Simon is one of the first of many to have played a part in the story of the Christian faith and then disappeared from the scene.  Many have said and done things that have furthered the cause of Christianity but are unknown to us, as their deeds are unrecorded.  Many have truly died to self, made great sacrifices and some have even given their lives, in the pursuit of telling others of the events of that first Easter.

We are part of that same story today; we are called to play our part no matter how insignificant we might think that is.  We are called to carry our own cross into this world to witness to the one who died on the cross of Calvary for our redemption.  Our names may not be noted, but the call to be witnesses, as were those 1st century disciples, is no less important.

Dear Lord Jesus, although we may be unknown to this world, may we be known to you as faithful witnesses, whose words and actions bear testimony to the events in which Simon played his part.


Sunday 4th

John Ch 11 verse  43 & 44    ‘Jesus called in a loud voice, ‘Lazarus, come out!’  The dead man came out, his hands and feet wrapped with strips of linen, and a cloth around his face.’

What an incredible, clear and powerful physical demonstration of Jesus’ authority over life and death itself.  Here He is seen raising His friend to life after he had been dead for four days and placed in a tomb.  Clearly, Lazarus would die a physical death again later, perhaps years later.  But what this event also points us all forward towards, is Jesus’ final act of sacrifice, giving Himself up to death, so that all who follow Him might also be raised up with Him into the Father’s presence as He was gloriously raised on the third day.  As Martha, Lazarus’ sister boldly declared by faith in verse 24 … so can we also boldly proclaim as we await the glorious and victorious Easter hope:  ‘I know he will rise again in the resurrection at the last day.’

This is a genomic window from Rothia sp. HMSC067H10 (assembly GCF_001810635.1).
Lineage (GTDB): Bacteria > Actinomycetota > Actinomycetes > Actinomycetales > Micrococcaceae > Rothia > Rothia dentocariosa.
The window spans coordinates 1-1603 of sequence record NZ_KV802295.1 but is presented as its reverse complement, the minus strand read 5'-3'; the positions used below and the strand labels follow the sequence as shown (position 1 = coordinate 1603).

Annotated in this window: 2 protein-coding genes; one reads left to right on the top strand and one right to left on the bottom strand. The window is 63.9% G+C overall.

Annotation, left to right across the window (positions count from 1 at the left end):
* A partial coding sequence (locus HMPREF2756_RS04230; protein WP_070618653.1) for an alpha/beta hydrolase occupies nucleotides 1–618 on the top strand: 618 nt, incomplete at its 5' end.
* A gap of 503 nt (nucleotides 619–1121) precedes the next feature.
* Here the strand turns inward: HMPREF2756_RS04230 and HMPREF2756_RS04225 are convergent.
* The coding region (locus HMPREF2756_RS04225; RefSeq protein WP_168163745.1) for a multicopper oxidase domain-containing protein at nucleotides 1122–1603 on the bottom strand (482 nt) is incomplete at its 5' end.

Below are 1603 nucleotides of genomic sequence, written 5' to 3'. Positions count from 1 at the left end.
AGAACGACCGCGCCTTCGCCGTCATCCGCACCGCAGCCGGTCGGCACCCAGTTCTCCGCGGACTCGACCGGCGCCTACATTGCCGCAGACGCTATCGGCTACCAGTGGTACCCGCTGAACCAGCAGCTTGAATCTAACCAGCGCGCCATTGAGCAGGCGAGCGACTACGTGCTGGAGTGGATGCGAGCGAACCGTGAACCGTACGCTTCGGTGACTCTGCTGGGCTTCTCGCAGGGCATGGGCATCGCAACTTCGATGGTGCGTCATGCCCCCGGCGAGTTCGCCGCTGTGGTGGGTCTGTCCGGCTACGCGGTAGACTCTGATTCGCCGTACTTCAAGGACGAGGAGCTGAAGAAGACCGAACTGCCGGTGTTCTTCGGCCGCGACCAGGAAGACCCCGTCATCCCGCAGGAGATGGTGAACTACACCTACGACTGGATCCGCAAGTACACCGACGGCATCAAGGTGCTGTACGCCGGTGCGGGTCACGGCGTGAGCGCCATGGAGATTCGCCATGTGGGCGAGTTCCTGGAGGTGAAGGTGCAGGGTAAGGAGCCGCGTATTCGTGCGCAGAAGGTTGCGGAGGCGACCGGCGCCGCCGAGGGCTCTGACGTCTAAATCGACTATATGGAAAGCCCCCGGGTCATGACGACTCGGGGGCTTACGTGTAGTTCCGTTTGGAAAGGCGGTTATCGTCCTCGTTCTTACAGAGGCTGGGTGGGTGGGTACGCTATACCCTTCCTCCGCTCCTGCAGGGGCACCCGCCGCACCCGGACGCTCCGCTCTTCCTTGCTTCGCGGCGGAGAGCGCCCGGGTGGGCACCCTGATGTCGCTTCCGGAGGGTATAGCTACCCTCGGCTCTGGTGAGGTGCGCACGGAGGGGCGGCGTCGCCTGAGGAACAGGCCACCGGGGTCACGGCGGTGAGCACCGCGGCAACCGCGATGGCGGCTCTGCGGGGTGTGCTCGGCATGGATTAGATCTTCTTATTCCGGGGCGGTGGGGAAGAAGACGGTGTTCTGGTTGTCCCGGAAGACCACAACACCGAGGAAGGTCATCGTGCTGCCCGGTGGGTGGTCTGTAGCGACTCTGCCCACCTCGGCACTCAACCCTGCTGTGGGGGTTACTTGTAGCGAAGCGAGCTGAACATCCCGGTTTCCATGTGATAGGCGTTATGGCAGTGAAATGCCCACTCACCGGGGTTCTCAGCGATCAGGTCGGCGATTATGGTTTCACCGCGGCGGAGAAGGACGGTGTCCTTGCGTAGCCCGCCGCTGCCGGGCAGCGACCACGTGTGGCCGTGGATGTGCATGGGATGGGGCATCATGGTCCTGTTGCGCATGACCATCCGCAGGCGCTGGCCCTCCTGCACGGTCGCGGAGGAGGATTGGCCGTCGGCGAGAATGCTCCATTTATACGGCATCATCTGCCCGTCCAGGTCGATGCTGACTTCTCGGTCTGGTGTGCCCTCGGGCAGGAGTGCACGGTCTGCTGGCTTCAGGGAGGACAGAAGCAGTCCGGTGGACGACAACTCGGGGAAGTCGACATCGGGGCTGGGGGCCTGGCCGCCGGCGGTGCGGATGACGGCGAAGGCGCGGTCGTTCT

O Lord, keep our eyes on you and on the hope to which you have called us heavenward.  We pray today for daily hope for those in need of food, shelter, clothing, jobs, safety and most of all to know that you love them unconditionally.  Amen.

Monday 5th

Genesis Ch 1 verse 26    “Then God said, ‘Let us make mankind in our image, in our likeness, so that they may rule over the fish in the sea and the birds in the sky, over the livestock and all the wild animals, and over all the creatures that move along the ground.'”

How many people do you know who suffer from poor self-esteem? Perhaps you are one of them. I certainly do pick up that this is an ongoing problem that is prevalent in the world and is linked to depression and anxiety too. Somehow, and at some point in our early life, most of us have tried to get a ‘fix’ on what kind of person we are – and therein lies a trap.

Let me ask you, have you ever seen your self? Have you ever seen anyone else’s self? I can predict the answer. To cut a long story short, we seem to create an image of who we think we are, which seems natural after all if we are like our maker – creative. But then what do we do with it? We talk to it, we blame it, we are at times cross with it, or even feel sorry for it; but it’s a man-made image and I say it is a trap because it is not who we really are.

As a counsellor I am forever pointing out to people that, despite their ideas of being this or that, they are actually different every day. As a disciple of Christ, I also know that being tied to a false image means we cannot taste the delicious freedom to be that which His divine majesty commands in His incomparable wisdom.